Important fact about Jenni: I am not outdoorsy. However, I did spend this summer outside… of my comfort zone at least.
It all started in Weatherford, Texas where my mom and I embarked on the adventure of a lifetime. It was a seven-day film bootcamp where we learned everything from lighting to directing and sound to screenwriting.
By the end of the week everyone in attendance was exhausted, but for most of us, it was worth it. I learned that talent comes in all shapes and sizes. Ideas don’t grow on trees… (unless you’re my mom in which case you have a million idea trees in your head). Every role in creating a film is important. It doesn’t matter if you’re a director or a grip. You are important. Vital, even. The film would not be possible without you.
The summer continued with filming, editing, and sending off a pilot to a major Christian TV network. The best part about the whole thing… they loved it!
This summer I: filmed, socialized, wrote (a lot!), learned, listened, talked, and grew. This summer I lived.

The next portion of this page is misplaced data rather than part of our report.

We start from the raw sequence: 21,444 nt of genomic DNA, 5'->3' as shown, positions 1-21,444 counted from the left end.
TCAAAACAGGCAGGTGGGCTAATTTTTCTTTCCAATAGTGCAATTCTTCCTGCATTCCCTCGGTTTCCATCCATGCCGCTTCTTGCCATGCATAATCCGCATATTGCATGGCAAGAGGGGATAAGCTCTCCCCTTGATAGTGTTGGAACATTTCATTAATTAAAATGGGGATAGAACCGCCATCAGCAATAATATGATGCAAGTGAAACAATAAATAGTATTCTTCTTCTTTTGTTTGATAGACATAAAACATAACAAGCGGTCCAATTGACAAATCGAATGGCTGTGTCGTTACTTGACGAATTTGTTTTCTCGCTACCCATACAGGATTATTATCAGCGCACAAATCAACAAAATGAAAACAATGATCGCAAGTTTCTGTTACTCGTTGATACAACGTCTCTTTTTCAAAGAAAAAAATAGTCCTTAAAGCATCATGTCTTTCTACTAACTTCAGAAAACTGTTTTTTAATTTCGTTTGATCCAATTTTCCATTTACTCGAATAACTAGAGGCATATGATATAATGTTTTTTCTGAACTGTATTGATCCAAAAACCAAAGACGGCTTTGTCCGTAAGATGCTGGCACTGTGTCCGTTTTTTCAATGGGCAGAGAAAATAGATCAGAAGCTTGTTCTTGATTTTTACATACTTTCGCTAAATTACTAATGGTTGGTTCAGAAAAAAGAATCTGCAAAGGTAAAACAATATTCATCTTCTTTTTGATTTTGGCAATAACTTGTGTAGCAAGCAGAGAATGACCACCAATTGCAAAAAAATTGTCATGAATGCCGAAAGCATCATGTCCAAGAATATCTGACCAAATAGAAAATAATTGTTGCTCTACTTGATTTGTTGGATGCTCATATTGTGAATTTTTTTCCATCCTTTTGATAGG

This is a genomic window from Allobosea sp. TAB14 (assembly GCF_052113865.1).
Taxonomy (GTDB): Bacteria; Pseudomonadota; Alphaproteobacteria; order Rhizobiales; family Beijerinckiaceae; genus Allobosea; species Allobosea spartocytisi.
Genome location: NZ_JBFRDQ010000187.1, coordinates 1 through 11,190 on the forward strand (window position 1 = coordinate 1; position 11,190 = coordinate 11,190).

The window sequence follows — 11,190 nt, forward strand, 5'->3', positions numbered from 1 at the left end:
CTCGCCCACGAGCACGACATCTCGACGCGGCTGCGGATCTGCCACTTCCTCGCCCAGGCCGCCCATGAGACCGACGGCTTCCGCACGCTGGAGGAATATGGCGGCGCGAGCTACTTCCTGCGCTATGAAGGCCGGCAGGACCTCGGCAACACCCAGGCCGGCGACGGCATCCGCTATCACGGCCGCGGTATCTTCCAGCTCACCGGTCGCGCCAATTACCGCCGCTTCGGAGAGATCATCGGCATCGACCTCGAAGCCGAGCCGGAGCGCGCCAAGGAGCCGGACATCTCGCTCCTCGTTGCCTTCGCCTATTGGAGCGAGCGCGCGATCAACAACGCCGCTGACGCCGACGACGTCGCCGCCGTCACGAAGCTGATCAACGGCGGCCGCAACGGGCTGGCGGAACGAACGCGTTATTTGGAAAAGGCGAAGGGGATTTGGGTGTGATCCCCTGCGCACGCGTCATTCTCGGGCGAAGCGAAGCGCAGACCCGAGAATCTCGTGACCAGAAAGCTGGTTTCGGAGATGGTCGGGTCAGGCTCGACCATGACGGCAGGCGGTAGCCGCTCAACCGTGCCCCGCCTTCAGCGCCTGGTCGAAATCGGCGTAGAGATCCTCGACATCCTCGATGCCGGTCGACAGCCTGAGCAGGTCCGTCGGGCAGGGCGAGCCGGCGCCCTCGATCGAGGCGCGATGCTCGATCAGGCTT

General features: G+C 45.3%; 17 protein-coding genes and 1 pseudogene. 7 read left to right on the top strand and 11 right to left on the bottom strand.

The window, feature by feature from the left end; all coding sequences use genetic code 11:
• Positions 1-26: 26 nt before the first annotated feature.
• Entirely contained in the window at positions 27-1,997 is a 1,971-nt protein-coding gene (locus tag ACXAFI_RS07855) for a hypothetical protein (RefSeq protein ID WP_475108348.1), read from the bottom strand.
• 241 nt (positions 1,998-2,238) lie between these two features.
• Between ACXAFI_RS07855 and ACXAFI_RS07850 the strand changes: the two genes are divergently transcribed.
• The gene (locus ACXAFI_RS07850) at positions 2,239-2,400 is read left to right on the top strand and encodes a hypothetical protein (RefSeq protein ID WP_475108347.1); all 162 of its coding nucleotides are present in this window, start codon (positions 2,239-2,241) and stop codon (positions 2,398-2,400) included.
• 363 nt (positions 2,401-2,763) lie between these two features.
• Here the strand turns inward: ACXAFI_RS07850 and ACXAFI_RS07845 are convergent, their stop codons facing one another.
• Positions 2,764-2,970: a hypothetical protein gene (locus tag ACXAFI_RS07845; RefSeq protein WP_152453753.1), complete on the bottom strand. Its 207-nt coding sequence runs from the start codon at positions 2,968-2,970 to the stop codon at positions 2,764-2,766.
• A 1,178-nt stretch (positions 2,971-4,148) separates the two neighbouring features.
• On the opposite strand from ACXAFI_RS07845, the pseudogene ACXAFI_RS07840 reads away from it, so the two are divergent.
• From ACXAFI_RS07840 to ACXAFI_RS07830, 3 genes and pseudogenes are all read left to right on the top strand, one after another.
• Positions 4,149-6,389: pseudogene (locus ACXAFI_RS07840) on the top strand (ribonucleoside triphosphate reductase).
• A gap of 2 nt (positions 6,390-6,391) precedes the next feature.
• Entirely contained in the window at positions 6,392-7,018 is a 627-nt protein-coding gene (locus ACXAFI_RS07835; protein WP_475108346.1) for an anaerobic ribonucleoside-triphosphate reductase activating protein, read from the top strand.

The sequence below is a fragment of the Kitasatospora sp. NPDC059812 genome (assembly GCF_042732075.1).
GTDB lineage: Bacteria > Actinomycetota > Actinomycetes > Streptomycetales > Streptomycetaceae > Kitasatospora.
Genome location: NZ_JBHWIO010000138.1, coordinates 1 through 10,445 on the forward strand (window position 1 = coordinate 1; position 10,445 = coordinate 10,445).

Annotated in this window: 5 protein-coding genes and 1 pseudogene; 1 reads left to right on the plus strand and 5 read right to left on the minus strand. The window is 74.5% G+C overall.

Although the summer is drawing to a quick close, it’s not too late for you to take a leap out of your comfort zone.
If you’re a skeptic like me, then you’re probably wondering what the big deal is. Why can’t you just stay in your bubble? It’s worked for years, right?
Let me tell you why you should jump off the cliff…
I am not a social being. As a matter of fact, social settings tend to give me serious anxiety. This summer, however, I was forced to interact with others, and I am better because of it. I’ve developed ideas and shared them with others. I have collaborated, and learned so much. I was forced to recognize the fact that I don’t know everything, and the knowledge I lack is stored away in someone else’s brain. I have to talk to them to learn, and, if I’m honest, I’d say talking to people isn’t that bad.
So, if I can run up and down stairs and around a film set in the Texas summer heat, all while interacting with an entire group of people, you can do something outside of your comfort zone.
Go on a hike. Have lunch with an old friend. Go see a movie. Read a book.
You’ll find that the view from the top of your comfort zone mountain is less scary than you thought. It’s actually spectacular.